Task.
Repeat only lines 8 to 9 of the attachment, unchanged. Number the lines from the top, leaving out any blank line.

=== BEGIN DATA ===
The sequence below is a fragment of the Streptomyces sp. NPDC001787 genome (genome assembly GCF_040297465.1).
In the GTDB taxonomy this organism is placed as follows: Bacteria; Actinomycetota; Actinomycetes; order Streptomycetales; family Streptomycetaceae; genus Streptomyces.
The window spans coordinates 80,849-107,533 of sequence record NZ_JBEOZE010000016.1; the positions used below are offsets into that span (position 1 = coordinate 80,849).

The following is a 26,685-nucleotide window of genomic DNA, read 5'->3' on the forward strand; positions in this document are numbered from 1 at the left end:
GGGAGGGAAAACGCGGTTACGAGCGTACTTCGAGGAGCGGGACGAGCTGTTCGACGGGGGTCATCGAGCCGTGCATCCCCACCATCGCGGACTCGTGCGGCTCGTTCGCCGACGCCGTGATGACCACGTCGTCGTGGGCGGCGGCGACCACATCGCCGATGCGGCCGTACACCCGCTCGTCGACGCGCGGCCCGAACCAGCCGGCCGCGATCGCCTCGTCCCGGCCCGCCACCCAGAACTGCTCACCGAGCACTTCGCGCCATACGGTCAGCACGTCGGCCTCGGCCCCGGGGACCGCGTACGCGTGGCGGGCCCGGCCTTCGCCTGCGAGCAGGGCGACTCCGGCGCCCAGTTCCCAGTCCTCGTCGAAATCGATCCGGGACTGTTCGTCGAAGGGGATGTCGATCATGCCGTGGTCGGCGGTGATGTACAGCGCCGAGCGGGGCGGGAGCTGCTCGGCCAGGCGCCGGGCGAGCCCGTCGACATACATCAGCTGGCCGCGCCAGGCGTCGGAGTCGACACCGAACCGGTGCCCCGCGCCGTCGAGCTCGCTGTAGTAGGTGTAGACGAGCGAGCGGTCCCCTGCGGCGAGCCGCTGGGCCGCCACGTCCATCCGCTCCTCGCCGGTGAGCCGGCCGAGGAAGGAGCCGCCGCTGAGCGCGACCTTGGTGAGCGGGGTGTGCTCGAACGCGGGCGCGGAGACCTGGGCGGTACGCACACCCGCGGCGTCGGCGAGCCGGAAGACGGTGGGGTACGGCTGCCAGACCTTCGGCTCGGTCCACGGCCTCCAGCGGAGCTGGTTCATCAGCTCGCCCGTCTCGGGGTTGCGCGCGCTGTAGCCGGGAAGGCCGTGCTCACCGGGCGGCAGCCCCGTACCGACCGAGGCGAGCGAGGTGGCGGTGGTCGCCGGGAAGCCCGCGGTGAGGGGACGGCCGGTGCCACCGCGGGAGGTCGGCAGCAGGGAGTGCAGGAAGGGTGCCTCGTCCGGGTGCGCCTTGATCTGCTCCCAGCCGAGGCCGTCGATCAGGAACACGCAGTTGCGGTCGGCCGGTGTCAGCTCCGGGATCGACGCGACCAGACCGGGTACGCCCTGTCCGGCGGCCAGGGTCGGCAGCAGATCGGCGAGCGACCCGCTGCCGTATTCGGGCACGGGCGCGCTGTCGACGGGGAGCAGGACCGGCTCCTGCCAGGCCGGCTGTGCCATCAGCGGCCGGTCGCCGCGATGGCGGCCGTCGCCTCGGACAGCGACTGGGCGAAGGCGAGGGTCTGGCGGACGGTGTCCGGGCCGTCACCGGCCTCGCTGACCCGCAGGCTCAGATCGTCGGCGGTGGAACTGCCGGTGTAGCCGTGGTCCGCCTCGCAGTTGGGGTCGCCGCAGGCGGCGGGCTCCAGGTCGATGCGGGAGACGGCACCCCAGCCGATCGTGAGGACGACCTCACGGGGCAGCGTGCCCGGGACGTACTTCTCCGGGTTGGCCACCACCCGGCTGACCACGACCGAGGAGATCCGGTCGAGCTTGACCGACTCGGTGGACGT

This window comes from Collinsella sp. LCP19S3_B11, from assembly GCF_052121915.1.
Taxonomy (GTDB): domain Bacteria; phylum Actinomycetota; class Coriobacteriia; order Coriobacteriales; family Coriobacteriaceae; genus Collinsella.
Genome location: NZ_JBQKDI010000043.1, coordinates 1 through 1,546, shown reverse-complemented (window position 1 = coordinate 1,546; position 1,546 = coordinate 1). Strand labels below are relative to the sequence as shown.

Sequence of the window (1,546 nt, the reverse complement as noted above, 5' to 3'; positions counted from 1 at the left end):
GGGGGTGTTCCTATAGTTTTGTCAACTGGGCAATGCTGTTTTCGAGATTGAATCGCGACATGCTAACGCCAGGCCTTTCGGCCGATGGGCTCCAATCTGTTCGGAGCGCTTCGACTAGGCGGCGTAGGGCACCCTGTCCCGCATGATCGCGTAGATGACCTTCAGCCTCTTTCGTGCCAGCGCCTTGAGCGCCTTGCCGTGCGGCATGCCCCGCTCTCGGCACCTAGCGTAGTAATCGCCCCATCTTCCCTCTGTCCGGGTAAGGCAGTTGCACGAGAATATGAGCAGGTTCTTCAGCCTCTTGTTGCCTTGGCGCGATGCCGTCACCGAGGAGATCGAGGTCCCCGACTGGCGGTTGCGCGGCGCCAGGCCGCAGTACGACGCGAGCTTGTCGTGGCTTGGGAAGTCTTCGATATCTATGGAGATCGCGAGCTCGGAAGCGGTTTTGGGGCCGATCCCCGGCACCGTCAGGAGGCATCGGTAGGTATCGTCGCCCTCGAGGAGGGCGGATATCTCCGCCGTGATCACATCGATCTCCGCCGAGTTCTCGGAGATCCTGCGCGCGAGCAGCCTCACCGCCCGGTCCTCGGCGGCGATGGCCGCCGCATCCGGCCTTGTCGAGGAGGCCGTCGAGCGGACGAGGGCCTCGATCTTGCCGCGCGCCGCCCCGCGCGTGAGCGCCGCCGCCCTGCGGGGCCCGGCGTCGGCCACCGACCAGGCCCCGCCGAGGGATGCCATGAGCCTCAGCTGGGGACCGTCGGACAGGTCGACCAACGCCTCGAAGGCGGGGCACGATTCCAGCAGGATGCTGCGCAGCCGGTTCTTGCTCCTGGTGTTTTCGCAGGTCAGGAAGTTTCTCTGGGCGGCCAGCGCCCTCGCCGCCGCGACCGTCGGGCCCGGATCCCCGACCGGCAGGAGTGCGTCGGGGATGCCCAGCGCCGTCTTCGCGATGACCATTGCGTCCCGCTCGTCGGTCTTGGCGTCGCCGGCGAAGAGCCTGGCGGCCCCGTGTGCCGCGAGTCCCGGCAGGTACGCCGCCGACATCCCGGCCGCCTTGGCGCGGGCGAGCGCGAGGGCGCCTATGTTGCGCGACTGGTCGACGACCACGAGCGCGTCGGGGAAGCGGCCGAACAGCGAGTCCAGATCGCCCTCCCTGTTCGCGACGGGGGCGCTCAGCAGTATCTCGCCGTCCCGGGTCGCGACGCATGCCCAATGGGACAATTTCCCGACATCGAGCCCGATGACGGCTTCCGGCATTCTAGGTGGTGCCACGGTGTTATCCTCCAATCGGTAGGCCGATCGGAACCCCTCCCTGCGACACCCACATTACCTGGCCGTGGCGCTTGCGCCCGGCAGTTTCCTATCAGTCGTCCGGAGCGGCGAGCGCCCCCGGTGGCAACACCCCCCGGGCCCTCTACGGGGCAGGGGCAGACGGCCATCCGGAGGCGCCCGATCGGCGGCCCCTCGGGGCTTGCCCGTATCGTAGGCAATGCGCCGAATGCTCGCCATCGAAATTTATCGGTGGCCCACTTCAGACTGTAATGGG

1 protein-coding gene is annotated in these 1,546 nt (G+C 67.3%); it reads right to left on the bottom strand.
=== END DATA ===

Genome location: NZ_JBQKDI010000043.1, coordinates 1 through 1,546, shown reverse-complemented (window position 1 = coordinate 1,546; position 1,546 = coordinate 1). Strand labels below are relative to the sequence as shown.

Sequence of the window (1,546 nt, the reverse complement as noted above, 5' to 3'; positions counted from 1 at the left end):